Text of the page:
Shortly after graduating from college, I spent the better part of four years living on a horse farm in rural Southwestern Pennsylvania. In addition to working as a national account manager for the 84 Lumber Company, I spent my spare time mucking stalls, feeding horses, mending fences, and making hay on the farm in exchange for rent.
Catastrophes, while terrible for people in the affected area, produce a lot of restoration and remediation work in a concentrated area, making them an incredible business opportunity for restoration contractors.
As storms, hurricanes and floods become more frequent, the need to restore properties to a pre-loss condition faster and more efficiently will become more and more critical. As average temperatures across the globe have increased, more rain has fallen during the heaviest downpours.
Breaking down CoreLogic’s annual summary of natural hazards.
April 12, 2017
In late January, CoreLogic released its annual Natural Hazard Risk Summary and Analysis. According to their research, 2016 had “average or below-average activity for most U.S. natural hazards with the exception of flood and wind, both of which saw above-average activity, due in large part to Hurricane Matthew.”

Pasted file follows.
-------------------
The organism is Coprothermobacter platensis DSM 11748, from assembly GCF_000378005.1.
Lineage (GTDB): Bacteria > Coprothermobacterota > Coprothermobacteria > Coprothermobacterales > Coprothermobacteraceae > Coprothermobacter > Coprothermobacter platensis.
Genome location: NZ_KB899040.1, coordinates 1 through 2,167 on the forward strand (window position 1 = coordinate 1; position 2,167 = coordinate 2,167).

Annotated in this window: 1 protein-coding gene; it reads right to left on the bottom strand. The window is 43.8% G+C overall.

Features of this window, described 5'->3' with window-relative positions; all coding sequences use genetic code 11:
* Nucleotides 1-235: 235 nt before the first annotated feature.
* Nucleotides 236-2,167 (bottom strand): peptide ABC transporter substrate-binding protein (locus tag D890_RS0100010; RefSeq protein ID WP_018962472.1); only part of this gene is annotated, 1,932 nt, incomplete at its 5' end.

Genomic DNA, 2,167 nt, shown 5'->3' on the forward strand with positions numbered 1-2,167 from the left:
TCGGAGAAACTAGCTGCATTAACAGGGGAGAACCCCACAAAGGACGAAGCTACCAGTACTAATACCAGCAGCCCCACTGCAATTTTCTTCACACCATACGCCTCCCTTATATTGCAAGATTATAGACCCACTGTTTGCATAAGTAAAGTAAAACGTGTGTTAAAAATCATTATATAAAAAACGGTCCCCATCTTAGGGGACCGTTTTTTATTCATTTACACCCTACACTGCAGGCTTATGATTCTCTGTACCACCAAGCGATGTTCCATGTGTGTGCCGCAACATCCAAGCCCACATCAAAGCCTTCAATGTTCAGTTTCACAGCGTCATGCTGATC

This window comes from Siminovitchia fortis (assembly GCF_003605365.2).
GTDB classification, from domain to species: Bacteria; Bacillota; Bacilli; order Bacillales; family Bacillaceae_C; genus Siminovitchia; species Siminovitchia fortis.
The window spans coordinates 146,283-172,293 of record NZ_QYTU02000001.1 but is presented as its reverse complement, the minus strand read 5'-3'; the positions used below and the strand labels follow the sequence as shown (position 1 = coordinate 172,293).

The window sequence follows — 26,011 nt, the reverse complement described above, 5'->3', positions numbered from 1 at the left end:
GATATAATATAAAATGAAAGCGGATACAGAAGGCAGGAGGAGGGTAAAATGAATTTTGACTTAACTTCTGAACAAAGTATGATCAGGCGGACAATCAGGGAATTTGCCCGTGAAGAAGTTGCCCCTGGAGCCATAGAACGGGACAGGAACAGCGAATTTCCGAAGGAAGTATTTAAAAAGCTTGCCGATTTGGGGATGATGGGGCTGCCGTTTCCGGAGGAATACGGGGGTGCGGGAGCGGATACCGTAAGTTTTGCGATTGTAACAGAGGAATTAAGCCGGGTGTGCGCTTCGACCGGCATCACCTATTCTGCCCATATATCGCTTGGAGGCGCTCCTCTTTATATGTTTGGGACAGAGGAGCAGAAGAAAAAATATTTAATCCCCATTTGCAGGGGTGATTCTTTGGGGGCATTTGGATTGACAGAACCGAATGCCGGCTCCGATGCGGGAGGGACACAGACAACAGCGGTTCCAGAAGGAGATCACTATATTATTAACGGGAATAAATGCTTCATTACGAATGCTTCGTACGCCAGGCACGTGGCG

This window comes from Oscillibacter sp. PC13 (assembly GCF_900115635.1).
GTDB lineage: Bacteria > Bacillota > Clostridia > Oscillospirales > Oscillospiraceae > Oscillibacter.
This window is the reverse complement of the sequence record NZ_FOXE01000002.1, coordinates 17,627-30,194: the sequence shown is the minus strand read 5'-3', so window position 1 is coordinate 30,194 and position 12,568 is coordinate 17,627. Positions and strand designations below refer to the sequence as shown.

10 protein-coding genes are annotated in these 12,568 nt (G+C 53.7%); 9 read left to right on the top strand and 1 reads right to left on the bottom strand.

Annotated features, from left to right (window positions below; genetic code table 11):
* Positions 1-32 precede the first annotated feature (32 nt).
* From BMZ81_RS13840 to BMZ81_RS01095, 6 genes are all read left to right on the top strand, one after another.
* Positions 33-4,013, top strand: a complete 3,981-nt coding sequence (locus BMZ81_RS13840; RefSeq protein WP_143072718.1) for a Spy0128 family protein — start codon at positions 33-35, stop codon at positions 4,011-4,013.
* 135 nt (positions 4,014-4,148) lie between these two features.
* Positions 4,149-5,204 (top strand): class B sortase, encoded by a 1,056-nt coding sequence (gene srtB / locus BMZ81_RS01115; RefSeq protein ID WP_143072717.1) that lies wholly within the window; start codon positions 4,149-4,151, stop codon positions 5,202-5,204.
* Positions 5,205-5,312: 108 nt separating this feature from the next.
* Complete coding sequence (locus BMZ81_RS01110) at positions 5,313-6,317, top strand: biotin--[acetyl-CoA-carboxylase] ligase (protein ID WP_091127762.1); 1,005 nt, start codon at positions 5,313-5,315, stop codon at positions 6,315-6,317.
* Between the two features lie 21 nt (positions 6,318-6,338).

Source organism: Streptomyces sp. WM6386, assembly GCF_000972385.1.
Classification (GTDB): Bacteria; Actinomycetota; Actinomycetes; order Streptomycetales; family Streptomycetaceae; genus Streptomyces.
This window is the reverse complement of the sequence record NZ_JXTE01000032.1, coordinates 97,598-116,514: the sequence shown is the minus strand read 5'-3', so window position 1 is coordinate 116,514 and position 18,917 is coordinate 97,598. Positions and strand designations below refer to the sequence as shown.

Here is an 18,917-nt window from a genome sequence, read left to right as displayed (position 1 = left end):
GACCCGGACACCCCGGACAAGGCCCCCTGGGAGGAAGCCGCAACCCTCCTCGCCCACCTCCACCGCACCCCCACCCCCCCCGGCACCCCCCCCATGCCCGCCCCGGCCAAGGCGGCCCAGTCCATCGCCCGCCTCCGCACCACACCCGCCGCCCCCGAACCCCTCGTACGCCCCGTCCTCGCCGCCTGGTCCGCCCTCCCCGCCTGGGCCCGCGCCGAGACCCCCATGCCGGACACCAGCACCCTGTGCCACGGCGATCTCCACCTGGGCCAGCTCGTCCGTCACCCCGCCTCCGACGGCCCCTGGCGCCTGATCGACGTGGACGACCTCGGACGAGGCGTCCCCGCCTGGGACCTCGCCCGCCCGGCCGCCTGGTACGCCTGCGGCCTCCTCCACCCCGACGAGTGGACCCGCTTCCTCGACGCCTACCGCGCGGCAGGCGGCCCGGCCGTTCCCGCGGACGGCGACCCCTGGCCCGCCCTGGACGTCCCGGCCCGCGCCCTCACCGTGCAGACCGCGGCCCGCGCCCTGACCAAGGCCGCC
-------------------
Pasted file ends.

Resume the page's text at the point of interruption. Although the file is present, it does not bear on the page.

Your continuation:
Sometimes you chase, and sometimes the storm comes to you.
April 10, 2017
When Hurricane Matthew was plotting its course toward the U.S. in the fall of 2016, I reached out to several restorers to see what their response plans were, and debated heading to a heavily affected area to document and witness the cleanup and restoration efforts myself.
Workplace anxiety is a serious condition that affects two out of every five workers. Chances are one or more of your co-workers is dealing with it right now. If an owner or leader in the business happens to be one of them, its impact could directly influence decisions that may lead to stalled growth and side effects to the company culture and performance.
As I prepare to write this article about handling contents during a CAT loss flood situation, I am watching the State of California experience some of the worst flooding in its history. Entire neighborhoods have been evacuated and homes have been swallowed by over flowing rivers and spillways.
Disaster sites are a natural breeding ground for health and safety concerns, including severe injuries to fingers and hands. The U.S. Bureau of Labor Statistics (BLS) reports that 70 percent of workers who injure their hands were not wearing work gloves during the accident.
In today’s society, it is rather rare to encounter someone who is doing something just to be nice. Our first thought is often that there must be another motive behind their actions – do they need a favor, did they do something wrong, are they about to deliver bad news?